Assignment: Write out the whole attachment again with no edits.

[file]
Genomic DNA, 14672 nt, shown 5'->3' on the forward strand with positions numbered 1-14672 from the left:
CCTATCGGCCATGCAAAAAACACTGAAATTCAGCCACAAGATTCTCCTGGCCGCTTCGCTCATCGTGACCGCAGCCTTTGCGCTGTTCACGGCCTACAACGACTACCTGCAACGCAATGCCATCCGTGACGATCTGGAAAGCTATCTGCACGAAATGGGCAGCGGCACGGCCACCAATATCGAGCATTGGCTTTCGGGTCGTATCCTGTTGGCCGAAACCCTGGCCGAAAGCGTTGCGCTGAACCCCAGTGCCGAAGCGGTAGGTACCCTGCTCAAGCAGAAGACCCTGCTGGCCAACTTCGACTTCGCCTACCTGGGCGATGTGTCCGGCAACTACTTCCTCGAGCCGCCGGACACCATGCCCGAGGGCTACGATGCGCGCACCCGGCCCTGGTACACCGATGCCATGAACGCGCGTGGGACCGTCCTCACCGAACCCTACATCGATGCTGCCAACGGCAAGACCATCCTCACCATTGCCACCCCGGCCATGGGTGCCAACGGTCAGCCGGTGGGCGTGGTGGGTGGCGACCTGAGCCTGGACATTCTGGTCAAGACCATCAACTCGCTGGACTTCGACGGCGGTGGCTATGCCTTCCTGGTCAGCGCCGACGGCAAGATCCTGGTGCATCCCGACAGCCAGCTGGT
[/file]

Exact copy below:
Genomic DNA, 14672 nt, shown 5'->3' on the forward strand with positions numbered 1-14672 from the left:
CCTATCGGCCATGCAAAAAACACTGAAATTCAGCCACAAGATTCTCCTGGCCGCTTCGCTCATCGTGACCGCAGCCTTTGCGCTGTTCACGGCCTACAACGACTACCTGCAACGCAATGCCATCCGTGACGATCTGGAAAGCTATCTGCACGAAATGGGCAGCGGCACGGCCACCAATATCGAGCATTGGCTTTCGGGTCGTATCCTGTTGGCCGAAACCCTGGCCGAAAGCGTTGCGCTGAACCCCAGTGCCGAAGCGGTAGGTACCCTGCTCAAGCAGAAGACCCTGCTGGCCAACTTCGACTTCGCCTACCTGGGCGATGTGTCCGGCAACTACTTCCTCGAGCCGCCGGACACCATGCCCGAGGGCTACGATGCGCGCACCCGGCCCTGGTACACCGATGCCATGAACGCGCGTGGGACCGTCCTCACCGAACCCTACATCGATGCTGCCAACGGCAAGACCATCCTCACCATTGCCACCCCGGCCATGGGTGCCAACGGTCAGCCGGTGGGCGTGGTGGGTGGCGACCTGAGCCTGGACATTCTGGTCAAGACCATCAACTCGCTGGACTTCGACGGCGGTGGCTATGCCTTCCTGGTCAGCGCCGACGGCAAGATCCTGGTGCATCCCGACAGCCAGCTGGT